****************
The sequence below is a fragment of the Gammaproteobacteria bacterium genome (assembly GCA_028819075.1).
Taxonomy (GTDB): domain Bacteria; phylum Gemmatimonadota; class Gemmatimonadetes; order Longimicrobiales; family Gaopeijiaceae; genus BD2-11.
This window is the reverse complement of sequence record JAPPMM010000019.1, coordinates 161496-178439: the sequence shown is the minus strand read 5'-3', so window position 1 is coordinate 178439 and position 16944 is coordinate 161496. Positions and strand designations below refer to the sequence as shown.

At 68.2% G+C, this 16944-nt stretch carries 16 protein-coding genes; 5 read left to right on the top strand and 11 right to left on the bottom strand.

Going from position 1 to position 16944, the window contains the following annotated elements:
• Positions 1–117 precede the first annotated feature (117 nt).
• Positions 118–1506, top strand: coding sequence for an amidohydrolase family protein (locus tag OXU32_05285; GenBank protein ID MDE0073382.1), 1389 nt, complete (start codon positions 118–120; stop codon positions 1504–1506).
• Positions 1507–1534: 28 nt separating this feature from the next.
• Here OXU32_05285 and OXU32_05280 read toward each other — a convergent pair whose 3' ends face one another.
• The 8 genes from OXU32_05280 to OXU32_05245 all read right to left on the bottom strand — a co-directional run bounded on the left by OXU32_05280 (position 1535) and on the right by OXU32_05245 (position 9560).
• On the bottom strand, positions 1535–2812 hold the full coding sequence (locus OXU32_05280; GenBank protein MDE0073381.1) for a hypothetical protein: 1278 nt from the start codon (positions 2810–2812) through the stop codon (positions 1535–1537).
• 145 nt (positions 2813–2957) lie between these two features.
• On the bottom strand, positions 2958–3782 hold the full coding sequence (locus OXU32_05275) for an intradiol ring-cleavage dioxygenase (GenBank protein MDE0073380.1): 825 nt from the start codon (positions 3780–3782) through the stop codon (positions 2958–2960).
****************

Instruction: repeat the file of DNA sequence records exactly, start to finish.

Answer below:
The sequence below is a fragment of the Gammaproteobacteria bacterium genome (assembly GCA_028819075.1).
Taxonomy (GTDB): domain Bacteria; phylum Gemmatimonadota; class Gemmatimonadetes; order Longimicrobiales; family Gaopeijiaceae; genus BD2-11.
This window is the reverse complement of sequence record JAPPMM010000019.1, coordinates 161496-178439: the sequence shown is the minus strand read 5'-3', so window position 1 is coordinate 178439 and position 16944 is coordinate 161496. Positions and strand designations below refer to the sequence as shown.

At 68.2% G+C, this 16944-nt stretch carries 16 protein-coding genes; 5 read left to right on the top strand and 11 right to left on the bottom strand.

Going from position 1 to position 16944, the window contains the following annotated elements:
• Positions 1–117 precede the first annotated feature (117 nt).
• Positions 118–1506, top strand: coding sequence for an amidohydrolase family protein (locus tag OXU32_05285; GenBank protein ID MDE0073382.1), 1389 nt, complete (start codon positions 118–120; stop codon positions 1504–1506).
• Positions 1507–1534: 28 nt separating this feature from the next.
• Here OXU32_05285 and OXU32_05280 read toward each other — a convergent pair whose 3' ends face one another.
• The 8 genes from OXU32_05280 to OXU32_05245 all read right to left on the bottom strand — a co-directional run bounded on the left by OXU32_05280 (position 1535) and on the right by OXU32_05245 (position 9560).
• On the bottom strand, positions 1535–2812 hold the full coding sequence (locus OXU32_05280; GenBank protein MDE0073381.1) for a hypothetical protein: 1278 nt from the start codon (positions 2810–2812) through the stop codon (positions 1535–1537).
• 145 nt (positions 2813–2957) lie between these two features.
• On the bottom strand, positions 2958–3782 hold the full coding sequence (locus OXU32_05275) for an intradiol ring-cleavage dioxygenase (GenBank protein MDE0073380.1): 825 nt from the start codon (positions 3780–3782) through the stop codon (positions 2958–2960).